Sunday, July 19, 2015

Exclusive – Entitle eBook Subscription Service Shutting Down


Entitle is one of the many companies now participating in the entire Netflix for e-books concept. They never managed to standout in a crowded marketplace that includes Amazon, Scribd and Oyster and never generated enough revenue to stay in business.  Starting July 21st 2015, Entitle will be closing and they are recommending their existing customers join Scribd.

Entitle, formerly named eReatah, allowed members to read two books a month  $9.99, $14.99 for 3 books/month, and $19.99 for 4 books/month Members will own and have permanent access to any books they download regardless of their subscription status with Entitle, and these books can be read on up to six devices. Members can read books on the newly-launched Entitle e-reading app for iPad, iPhone and Android devices.

There are over 200,000 titles on the Entitle platform from over a thousand publishers, including Simon & Schuster, HarperCollins Publishers, Kensington Books, Berrett-Koehler, Houghton Mifflin Harcourt, Workman Publishing, Sourcebooks, Open Road Media, RosettaBooks and many more. Entitle is the only eBook subscription company to secure content deals with more than one of the major corporate publishers, and has titles such as Doctor Sleep, Life of Pi, Duck Dynasty's Si-ology 101, Beautiful Ruins, Miracles and Massacres, The Perks of Being A Wallflower, The Storyteller, The Bully Pulpit, Happy, Happy, Happy, Remy, Beautiful Beginning and many more. A few months ago the company became the first subscription service by launching a paid e-book store.

Scribd and Oyster have garnered the lion-share of Silicon Valley investment capital, but Entitle was only able to raise $5.4 million when they first launched. The lack of revenue over the course of the last four years basically destroyed the company.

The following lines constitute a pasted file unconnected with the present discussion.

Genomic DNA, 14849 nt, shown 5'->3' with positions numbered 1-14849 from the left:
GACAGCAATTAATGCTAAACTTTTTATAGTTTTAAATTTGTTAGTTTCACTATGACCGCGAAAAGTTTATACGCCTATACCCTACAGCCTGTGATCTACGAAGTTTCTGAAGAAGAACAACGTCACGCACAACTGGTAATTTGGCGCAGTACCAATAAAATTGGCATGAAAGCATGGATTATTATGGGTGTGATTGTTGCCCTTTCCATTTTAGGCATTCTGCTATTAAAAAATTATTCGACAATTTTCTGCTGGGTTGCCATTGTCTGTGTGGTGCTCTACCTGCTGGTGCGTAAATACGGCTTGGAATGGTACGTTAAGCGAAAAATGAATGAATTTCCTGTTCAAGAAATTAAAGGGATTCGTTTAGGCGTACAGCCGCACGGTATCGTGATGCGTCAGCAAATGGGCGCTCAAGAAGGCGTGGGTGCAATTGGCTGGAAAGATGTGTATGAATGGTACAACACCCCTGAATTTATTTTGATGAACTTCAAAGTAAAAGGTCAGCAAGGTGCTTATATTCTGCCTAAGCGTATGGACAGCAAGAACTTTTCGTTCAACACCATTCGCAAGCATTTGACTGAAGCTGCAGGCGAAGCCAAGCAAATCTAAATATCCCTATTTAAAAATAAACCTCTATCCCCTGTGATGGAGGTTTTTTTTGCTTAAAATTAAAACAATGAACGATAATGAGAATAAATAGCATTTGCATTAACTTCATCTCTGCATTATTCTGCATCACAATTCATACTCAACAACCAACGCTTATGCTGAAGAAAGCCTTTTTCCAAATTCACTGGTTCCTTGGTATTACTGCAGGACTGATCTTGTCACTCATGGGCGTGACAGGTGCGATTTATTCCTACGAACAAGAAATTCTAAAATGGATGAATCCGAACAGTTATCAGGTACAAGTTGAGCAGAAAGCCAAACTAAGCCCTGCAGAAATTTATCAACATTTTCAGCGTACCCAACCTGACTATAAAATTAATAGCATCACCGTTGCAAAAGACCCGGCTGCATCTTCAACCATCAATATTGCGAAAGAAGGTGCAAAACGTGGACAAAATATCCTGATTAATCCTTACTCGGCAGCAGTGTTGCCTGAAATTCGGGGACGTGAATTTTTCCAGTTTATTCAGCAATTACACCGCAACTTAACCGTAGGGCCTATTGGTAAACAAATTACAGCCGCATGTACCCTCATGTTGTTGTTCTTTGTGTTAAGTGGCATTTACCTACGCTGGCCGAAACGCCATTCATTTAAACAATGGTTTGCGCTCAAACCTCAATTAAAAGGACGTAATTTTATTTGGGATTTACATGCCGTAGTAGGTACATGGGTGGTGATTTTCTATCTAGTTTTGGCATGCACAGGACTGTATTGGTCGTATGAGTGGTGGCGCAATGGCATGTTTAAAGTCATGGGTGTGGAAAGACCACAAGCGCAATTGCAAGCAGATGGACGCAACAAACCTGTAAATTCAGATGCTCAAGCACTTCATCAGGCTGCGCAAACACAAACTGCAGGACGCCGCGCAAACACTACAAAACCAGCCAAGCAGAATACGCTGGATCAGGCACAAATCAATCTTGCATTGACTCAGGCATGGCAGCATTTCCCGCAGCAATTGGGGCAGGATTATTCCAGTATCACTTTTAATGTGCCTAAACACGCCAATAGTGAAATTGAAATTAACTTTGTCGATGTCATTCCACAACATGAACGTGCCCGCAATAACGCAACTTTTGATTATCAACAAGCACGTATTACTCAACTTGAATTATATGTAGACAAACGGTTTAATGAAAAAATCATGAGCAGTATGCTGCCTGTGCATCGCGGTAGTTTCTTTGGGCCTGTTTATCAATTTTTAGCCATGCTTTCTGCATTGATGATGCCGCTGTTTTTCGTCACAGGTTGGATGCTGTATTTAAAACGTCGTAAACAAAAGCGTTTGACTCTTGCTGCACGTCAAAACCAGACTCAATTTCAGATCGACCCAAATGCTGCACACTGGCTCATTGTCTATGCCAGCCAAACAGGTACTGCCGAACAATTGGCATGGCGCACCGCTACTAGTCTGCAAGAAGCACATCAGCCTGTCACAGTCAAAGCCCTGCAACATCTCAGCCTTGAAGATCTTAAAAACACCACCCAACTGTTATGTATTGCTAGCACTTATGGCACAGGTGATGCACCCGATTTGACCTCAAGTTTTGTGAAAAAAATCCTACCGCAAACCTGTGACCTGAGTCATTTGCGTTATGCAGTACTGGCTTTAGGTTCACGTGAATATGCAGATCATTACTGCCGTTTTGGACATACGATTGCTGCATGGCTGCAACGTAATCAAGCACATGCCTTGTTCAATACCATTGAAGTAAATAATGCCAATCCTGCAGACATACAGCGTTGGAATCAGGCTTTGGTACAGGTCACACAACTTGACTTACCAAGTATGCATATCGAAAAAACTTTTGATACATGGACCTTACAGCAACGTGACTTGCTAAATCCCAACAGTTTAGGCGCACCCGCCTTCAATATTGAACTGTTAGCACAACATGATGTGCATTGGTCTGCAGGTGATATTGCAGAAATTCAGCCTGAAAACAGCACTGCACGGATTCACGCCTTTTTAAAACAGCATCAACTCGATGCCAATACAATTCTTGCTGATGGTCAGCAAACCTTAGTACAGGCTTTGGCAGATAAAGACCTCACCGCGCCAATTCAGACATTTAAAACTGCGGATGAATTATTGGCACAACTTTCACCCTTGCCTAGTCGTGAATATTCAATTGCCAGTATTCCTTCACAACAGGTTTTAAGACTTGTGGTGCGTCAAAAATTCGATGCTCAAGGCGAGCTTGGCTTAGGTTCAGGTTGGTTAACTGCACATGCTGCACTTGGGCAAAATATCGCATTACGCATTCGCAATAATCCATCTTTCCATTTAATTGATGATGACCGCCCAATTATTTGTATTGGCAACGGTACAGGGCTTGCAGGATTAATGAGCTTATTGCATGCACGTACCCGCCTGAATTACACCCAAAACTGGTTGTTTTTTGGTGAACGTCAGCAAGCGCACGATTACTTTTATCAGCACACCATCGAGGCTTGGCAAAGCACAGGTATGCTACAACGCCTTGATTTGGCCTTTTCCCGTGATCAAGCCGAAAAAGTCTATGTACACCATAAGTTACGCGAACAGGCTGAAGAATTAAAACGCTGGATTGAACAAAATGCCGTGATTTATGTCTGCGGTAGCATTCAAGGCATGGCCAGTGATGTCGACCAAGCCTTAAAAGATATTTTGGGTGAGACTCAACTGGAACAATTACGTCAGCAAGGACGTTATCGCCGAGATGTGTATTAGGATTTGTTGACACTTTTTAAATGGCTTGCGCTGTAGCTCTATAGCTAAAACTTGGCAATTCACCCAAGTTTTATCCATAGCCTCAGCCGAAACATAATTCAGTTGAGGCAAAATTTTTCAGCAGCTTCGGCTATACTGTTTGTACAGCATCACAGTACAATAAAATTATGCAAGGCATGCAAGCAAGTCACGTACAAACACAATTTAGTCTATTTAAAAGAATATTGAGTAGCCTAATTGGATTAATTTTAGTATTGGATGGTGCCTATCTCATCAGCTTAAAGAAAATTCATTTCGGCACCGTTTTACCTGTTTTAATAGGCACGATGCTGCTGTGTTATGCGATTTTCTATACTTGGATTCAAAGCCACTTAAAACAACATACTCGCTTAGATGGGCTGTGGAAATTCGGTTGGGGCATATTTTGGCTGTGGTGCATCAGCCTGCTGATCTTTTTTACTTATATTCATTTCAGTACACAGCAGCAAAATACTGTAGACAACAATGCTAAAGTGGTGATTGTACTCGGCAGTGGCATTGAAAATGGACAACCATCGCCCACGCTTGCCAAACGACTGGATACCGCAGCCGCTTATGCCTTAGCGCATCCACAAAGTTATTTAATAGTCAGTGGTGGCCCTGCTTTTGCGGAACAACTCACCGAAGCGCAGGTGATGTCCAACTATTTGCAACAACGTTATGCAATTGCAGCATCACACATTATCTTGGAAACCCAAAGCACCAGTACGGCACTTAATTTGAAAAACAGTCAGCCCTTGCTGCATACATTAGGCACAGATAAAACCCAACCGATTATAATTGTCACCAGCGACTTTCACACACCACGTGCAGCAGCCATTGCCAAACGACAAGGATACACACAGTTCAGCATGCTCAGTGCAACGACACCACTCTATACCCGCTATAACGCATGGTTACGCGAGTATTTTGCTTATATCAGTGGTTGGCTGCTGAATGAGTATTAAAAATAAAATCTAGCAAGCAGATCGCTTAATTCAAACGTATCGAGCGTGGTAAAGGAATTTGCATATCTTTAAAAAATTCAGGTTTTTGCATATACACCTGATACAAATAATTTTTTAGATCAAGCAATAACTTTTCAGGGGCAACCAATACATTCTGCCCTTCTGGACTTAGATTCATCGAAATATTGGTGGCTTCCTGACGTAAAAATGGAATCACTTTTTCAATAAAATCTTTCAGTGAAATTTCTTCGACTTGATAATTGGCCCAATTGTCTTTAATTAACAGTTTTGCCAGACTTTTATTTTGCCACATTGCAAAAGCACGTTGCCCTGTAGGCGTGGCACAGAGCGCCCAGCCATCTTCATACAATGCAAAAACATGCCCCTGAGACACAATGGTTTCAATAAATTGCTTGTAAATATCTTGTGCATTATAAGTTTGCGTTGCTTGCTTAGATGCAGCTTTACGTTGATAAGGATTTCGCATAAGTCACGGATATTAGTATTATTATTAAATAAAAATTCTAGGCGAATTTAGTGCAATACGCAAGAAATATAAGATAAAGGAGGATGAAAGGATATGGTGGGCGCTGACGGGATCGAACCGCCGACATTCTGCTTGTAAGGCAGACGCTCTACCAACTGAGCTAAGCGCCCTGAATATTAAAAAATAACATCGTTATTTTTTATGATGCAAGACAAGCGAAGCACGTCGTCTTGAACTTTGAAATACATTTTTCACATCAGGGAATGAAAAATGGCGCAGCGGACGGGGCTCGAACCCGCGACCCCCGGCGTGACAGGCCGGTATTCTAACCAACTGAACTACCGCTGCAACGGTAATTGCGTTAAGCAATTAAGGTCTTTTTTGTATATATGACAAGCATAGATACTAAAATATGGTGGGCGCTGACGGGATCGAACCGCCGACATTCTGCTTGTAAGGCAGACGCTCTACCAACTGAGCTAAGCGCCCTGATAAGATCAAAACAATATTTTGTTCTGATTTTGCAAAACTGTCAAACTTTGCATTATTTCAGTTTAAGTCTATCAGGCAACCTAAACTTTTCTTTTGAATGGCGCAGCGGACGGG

It is no surprise that Entitle is closing, many industry experts are in agreement that the current e-book subscription system is deeply flawed. Not enough publishers have not committed front-list titles that are on the current New York Times bestseller lists. Instead, they only contribute older titles that have been around for a few years and any serious reader has already borrowed them from the library or bought it.

Tim Hely Hutchinson, chief of Hachette UK simply sees the current generation of e-book websites as not being viable. ""people are always pitching new models to me, and the first thing I say is that the existing model works really well. I don't believe in subscription. I don't see how it would do anything other than cannibalize the business we already have. I know other people take a different view. Within the limits of the law, I hope [HarperCollins UK c.e.o.] Charlie Redmayne will explain it to me, because I don't get it." Neither is he interested in selling direct—"I don't think the consumer wants it. The last thing I think we should be doing it undermining our customers, the retailers.""

Meanwhile Hachette Livre chairman and c.e.o. Arnaud Nourry said in a recent interview that e-book subscription sites are a flawed idea. "Offering subscriptions at a monthly fee that is lower than the price of one book is absurd," he said. "For the consumer, it makes no sense. People who read two or three books a month represent an infinitesimal minority. And there are bookshops. If I seem like a dinosaur, so be it. My colleagues at Penguin Random House say the same thing."

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